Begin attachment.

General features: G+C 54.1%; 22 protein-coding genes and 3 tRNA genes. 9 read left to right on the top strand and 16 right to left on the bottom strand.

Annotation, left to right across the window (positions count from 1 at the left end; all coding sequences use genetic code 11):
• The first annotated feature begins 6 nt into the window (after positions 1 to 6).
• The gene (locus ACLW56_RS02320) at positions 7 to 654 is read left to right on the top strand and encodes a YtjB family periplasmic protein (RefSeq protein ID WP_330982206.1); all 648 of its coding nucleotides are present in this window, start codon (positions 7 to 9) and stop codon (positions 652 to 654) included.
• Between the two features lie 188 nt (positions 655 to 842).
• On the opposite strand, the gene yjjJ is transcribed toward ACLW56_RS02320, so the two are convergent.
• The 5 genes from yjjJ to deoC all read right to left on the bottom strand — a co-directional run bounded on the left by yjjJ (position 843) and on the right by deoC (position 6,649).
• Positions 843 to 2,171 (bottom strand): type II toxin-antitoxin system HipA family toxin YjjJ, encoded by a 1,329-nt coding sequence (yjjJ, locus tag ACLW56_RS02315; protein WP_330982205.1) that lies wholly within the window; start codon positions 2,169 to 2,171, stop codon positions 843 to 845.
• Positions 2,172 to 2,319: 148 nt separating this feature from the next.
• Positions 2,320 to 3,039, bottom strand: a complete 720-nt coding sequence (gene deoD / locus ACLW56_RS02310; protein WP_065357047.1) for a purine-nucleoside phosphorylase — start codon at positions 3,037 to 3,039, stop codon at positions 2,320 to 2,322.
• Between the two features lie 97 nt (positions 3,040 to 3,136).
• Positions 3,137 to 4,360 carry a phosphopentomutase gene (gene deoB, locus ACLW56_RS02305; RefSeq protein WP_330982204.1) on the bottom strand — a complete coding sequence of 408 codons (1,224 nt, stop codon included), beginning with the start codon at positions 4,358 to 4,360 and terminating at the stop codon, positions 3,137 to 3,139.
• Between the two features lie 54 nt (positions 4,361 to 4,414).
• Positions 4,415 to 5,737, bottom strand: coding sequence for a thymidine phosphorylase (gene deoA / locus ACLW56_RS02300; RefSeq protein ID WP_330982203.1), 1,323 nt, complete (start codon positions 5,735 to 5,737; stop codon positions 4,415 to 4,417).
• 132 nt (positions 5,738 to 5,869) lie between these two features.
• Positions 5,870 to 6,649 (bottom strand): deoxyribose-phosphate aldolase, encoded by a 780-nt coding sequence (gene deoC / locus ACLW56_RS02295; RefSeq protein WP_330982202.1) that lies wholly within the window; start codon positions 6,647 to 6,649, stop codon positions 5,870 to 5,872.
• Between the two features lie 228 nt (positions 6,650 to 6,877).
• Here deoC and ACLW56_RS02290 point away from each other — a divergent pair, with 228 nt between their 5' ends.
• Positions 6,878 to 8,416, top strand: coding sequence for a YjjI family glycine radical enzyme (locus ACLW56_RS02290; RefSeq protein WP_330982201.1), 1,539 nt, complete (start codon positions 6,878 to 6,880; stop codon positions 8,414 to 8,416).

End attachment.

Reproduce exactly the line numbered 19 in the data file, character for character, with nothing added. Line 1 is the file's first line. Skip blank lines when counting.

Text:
• Positions 6,878 to 8,416, top strand: coding sequence for a YjjI family glycine radical enzyme (locus ACLW56_RS02290; RefSeq protein WP_330982201.1), 1,539 nt, complete (start codon positions 6,878 to 6,880; stop codon positions 8,414 to 8,416).